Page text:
Unilever: Sales growth accelerates
Unilever announced its results for the third quarter of 2018, which show underlying sales growth increased to 3.8 percent with growth accelerating across all three Divisions.
The group says that price growth in Argentina is excluded from Q3 USG due to hyperinflationary status. Reported growth would otherwise have been 4.5 percent.
Growth was high-quality with an improvement in all three Divisions and strong volume growth in Asia AMET RUB. Turnover was impacted by an adverse translational currency impact of 5.2 percent and the net impact of acquisitions and disposals, which included the spreads disposal, reduced turnover by 3.3 percent.
“Growth accelerated in the third quarter across all Divisions. We were able to increase prices while still maintaining good volume growth which reflects the strength of our brands and the quality of our innovation program. Our focus on building our business for the long-term continues to deliver high-quality growth,” says CEO, Paul Polman.
“We are progressively reaping the benefits of our Connected 4 Growth program, which is now well embedded throughout the organization, making us simpler, faster and better connected with our consumers. It is helping us accelerate growth in Asia AMET RUB, manage through the economic volatility in Latin America and shift our portfolio into faster-growing segments and channels in all of our markets.”
Unilever completed the sale of its Spreads business – which includes brands such as Becel, Flora, Country Crock, Blue Band, I Can’t Believe It’s Not Butter, Rama and ProActiv – to KKR in July in a deal worth almost US$7 billion.
“Our innovation pipeline continues to strengthen and in the third-quarter alone we have launched four new brands. We have now successfully completed the disposal of our spreads business and continue the acceleration of our efficiency programs.”
“We continue to expect underlying sales growth in the 3-5 percent range, an improvement in underlying operating margin and strong cash flow. We remain on track for our 2020 goals.”
Unilever’s results come shortly after the British-Dutch multinational ditched a plan to move out of its UK headquarters in the wake of Brexit and concentrate on Rotterdam instead. This idea has now been shelved with Unilever recently announcing that it will remain co-headquartered in London and Rotterdam after not all shareholders were on board with the idea.
Unilever’s Foods & Refreshment underlying sales growth in the quarter improved to 3.2 percent with ice cream delivering strong growth led by innovations including the new Kinder ice cream and the new Magnum Praline variant.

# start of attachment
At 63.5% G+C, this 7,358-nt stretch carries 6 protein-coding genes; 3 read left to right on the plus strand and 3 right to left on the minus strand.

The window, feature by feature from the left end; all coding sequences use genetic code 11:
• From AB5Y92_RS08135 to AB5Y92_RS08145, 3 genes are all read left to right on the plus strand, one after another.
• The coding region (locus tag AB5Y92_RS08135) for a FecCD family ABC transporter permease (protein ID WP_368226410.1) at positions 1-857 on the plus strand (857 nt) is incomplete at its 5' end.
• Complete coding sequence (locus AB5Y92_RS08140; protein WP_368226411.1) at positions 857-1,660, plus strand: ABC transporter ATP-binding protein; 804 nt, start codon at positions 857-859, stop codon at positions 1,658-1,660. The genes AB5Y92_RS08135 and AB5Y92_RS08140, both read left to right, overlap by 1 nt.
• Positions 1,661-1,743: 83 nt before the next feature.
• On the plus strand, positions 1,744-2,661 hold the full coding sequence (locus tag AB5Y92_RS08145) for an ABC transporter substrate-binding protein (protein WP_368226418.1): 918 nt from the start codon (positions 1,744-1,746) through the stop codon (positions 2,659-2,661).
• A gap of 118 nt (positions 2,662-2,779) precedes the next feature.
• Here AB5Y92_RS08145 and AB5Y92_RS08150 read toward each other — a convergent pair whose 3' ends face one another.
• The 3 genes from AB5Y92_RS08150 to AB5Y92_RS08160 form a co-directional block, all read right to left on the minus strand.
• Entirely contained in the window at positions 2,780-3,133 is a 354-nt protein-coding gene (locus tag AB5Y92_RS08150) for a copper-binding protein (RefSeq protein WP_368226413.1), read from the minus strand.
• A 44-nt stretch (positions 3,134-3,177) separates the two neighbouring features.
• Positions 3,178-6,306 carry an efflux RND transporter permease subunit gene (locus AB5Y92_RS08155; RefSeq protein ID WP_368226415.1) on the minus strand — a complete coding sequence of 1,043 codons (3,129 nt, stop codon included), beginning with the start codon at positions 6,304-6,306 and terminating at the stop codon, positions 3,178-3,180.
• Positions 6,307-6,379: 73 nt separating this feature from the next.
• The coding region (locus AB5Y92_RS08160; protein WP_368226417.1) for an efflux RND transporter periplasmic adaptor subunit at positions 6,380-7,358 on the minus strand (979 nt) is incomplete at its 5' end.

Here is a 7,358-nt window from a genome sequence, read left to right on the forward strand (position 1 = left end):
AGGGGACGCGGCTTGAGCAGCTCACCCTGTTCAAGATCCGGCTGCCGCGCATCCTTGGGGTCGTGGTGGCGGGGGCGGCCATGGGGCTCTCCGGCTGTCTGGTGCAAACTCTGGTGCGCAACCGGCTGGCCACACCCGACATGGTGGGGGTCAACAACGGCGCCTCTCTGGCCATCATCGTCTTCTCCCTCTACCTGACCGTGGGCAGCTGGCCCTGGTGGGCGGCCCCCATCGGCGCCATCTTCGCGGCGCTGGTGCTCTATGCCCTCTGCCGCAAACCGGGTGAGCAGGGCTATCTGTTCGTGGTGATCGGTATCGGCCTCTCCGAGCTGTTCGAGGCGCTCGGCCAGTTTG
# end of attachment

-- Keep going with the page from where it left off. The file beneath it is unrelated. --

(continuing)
In tea, Unilever’s emerging markets growth was driven by good performance on core brands like Brooke Bond in India. In developed markets, black tea continues to be challenging, said the company. However, the ongoing transformation of Unilever’s portfolio is helped by the TAZO and Pukka acquisitions, and innovations like the organic Lipton range.
Last November Unilever announced it was to buy the Tazo brand from Starbucks, a leading brand in the fast-growing specialty tea category which closely followed Unilever snapping up organic herb tea business, Pukka Herbs Ltd.
Growth in foods was driven by cooking products and Unilever’s foodservice business which caters to professional chefs. Knorr continued to modernize the portfolio with more “organic and natural” innovations including a new “soup in glass” range, while Unilever’s snacking brands Red Red, Prepco and Mãe Terra performed well.
In dressings, Hellmann’s was helped by a campaign to activate its purpose to “fight food waste,” but growth was held back by the continued promotional intensity in the US. Sir Kensington’s performed well and Unilever also launched Del Huerto, a new tier three dressings brand in Colombia.
By Gaynor Selby
Source: Food Ingredients First
Carlsberg has announced the departure of its chief financial officer (CFO), Heine Dalsgaard, after six years in the position. In a statement, Carlsberg said that Dalsgaard was resigning from the post to take up the role of CFO at a private equity-backed company in a different industry.
Kellogg will split into three independent companies to focus on the snack business, Reuters reported Tuesday. The snacking portfolio will comprise the main business, while the North America cereal unit and the plant-based business will be spun off. The company is also considering a sale of the plant-based business.
The snacks giant says the acquisition will help build on its commitment to “lead the future of snacking” in key geographies worldwide. Once the transaction is completed, Mondelēz will continue to operate the Clif Bar business from its headquarters in Emeryville, California. The snack giant will also continue to manufacture Clif Bars’ products, which include Clif Bar, Luna and Clif Kid, at its facilities in Idaho and Indiana.